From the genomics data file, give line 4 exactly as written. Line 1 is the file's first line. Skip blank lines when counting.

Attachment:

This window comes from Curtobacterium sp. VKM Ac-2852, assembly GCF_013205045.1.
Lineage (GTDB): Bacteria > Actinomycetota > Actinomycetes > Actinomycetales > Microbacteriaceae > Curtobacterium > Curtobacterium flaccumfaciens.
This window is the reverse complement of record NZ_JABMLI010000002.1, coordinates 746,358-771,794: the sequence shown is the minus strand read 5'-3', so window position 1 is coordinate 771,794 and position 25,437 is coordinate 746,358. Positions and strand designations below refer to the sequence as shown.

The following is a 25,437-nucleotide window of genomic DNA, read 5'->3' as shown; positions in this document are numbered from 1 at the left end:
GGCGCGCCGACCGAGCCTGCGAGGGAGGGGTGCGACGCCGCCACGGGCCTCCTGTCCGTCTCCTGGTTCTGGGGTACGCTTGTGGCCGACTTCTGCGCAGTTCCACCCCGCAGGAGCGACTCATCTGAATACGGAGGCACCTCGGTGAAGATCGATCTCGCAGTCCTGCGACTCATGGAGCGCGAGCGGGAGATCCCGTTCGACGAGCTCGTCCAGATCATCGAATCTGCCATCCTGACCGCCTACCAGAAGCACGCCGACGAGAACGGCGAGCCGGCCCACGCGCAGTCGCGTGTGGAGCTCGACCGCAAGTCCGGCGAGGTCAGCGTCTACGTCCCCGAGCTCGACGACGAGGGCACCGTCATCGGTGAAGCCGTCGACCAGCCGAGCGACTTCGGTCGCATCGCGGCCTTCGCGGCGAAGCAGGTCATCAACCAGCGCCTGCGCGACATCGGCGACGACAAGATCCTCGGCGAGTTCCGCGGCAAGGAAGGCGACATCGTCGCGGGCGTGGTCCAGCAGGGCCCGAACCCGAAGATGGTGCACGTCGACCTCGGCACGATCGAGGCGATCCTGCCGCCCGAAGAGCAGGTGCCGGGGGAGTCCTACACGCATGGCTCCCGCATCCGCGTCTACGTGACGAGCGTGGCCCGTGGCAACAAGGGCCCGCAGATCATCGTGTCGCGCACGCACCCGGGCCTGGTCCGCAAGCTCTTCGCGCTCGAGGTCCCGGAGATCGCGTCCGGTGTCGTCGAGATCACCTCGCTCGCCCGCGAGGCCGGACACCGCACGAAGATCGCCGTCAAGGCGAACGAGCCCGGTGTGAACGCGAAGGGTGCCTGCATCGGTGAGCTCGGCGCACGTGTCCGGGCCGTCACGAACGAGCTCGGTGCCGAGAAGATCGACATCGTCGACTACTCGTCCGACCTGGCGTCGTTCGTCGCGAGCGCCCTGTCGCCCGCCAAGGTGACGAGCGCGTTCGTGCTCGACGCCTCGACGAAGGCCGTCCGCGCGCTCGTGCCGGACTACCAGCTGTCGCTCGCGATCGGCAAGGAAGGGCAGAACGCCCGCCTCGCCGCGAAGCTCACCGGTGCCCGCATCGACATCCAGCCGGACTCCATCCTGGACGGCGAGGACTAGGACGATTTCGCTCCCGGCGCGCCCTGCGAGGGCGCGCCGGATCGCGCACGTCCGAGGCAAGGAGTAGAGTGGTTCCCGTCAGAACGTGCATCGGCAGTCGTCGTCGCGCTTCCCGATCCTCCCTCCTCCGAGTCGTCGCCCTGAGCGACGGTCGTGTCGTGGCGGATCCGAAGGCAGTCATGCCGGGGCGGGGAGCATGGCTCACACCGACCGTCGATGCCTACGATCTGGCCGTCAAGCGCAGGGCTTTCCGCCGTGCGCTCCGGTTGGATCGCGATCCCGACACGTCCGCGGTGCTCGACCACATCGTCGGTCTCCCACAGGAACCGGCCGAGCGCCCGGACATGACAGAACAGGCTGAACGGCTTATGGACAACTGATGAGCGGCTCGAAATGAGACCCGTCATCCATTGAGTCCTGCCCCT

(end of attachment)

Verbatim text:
The following is a 25,437-nucleotide window of genomic DNA, read 5'->3' as shown; positions in this document are numbered from 1 at the left end: